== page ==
Monday, December 2, 2013

Monday December 2 2013

December is a busy month for a lot of people, especially us teachers. National tests and grades don’t really affect my Shakespeare Mondays, that’s why it’s called leave without pay, but it seems the world of Shakespeare is sympathetic to my situation by lying low. In other words, again, not much has been happening. We are getting through Macbeth though, with a pile of movies waiting.

From Davis and Frankforter’s The Shakespeare Name Dictionary.
  • Ermengarde is the woman whose royalty Henry V exploited as an excuse to invade France. She was the daughter of Charles of Lorraine and her right to inherit the throne in 987 was ignored, but it came in handy four hundred or so years later.  We can always find reasons in history to do the things we want to and shouldn’t.
  • Eton was founded by Henry V’s unfortunate but long-lived son, the wimpy – or was he -? Henry VI.  He lost a bunch of wars but he founded Eton and Cambridge and they’re still standing. Not a bad legacy.

Shakespeare sightings:
  • In an unknown TV program, caught by accident, as we turned on the TV to watch the news, one of the characters said, “their pound of flesh.”
  • I’ve now finished the fascinating Swerve by Stephen Greenblatt and there are a few more Shakespeare connections. 
    • The hero of the book, Poggio, who found the lost Lucretius manuscript this book is about, actually got a job with Henry Beaufort, Bishop of Winchester. He was a historical person, and even more interesting for us, uncle of the above mentioned Henry V.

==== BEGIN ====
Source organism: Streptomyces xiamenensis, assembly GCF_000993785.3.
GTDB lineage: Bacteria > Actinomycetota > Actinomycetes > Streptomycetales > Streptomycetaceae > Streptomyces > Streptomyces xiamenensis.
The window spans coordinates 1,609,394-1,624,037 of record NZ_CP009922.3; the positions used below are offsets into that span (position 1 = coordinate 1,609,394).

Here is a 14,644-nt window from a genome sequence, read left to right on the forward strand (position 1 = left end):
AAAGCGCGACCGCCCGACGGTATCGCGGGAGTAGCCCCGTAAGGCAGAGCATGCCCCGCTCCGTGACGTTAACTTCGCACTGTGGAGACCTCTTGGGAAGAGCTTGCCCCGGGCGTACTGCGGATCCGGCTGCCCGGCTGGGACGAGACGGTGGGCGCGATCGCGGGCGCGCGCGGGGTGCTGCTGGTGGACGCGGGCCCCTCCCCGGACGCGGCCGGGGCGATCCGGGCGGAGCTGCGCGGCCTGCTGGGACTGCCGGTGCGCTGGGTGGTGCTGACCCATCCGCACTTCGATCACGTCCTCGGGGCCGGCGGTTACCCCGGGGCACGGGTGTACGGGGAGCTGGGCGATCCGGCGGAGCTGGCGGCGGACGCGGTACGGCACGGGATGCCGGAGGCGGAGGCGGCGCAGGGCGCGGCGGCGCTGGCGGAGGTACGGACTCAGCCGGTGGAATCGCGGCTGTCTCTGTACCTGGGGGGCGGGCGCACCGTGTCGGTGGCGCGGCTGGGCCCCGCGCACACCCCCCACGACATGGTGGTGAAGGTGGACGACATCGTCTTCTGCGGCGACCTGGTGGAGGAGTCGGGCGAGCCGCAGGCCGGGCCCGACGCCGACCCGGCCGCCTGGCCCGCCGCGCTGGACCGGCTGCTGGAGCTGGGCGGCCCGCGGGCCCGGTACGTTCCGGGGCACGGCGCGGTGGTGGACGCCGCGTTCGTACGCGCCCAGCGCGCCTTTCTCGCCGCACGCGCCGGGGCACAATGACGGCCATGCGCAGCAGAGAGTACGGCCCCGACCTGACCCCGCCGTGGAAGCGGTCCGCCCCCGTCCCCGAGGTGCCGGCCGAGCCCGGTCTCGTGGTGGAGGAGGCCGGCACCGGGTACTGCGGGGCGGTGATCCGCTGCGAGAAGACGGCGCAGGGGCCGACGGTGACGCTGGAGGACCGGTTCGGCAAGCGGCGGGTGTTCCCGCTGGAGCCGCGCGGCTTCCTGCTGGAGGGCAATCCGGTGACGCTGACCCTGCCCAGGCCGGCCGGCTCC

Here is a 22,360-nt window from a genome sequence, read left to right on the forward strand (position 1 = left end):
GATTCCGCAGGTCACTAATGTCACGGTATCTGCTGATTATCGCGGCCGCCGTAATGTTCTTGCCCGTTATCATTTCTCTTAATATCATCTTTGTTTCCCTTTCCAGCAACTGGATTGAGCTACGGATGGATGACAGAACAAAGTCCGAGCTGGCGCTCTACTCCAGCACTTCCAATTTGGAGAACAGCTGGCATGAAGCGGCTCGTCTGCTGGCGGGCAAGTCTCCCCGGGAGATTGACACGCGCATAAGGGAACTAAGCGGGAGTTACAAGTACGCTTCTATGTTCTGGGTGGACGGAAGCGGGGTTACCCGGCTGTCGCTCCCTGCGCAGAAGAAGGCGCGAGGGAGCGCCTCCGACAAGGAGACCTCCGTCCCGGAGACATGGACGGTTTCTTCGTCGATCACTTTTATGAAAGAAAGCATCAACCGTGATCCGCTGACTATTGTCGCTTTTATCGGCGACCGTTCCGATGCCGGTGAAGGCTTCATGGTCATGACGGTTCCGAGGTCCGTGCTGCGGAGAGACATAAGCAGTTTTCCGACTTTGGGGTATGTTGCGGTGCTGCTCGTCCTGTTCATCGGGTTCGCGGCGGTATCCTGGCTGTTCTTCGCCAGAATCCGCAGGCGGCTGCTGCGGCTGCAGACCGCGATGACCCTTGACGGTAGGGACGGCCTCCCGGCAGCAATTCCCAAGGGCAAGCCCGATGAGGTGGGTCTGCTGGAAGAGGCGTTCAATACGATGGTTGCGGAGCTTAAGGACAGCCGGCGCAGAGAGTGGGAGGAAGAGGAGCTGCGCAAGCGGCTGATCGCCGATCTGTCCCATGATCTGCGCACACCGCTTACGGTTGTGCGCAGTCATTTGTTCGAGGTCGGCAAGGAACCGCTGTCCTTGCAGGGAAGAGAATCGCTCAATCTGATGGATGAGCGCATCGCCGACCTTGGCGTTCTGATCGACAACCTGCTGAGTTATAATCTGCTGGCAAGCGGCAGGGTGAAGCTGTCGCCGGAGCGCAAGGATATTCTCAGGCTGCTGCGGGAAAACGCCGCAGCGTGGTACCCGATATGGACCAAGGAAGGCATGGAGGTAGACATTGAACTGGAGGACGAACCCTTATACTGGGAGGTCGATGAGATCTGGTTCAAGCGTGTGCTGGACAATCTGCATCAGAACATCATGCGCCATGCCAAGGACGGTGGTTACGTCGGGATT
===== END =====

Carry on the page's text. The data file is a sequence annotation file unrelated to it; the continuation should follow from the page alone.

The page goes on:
• Greenblatt quotes Hamlet’s “a special providence in the fall of a sparrow” as part of the ongoing discussion on the existence and role of destiny, or as the Christians would have it, the will of God.
    • Though Shakespeare did not attend college his Latin would have been good enough to read Lucretius in the original and Greenblatt makes a good argument to show that it’s completely plausible that he did, or least met with the main points in Lucretius through his, Shakespeare’s favorite philosopher Montaigne.  Evidence of this abounds in the plays.  That’s pretty exciting! Read Swerve!
  • The well known Swedish actress Gunilla Röör has played Richard II,I Dagens Nyheter tells us.  I would have liked to see her in that.

Further this week:
  • Continued reading aloud with Hal: Macbeth.  It’s so impressive!
  • Finished reading: Sleep of Death by Philip Gooden. It turns out – surprise, surprise – that Shakespeare wasn’t guilty of murder after all.

Posted this week:

  • This Monday report.

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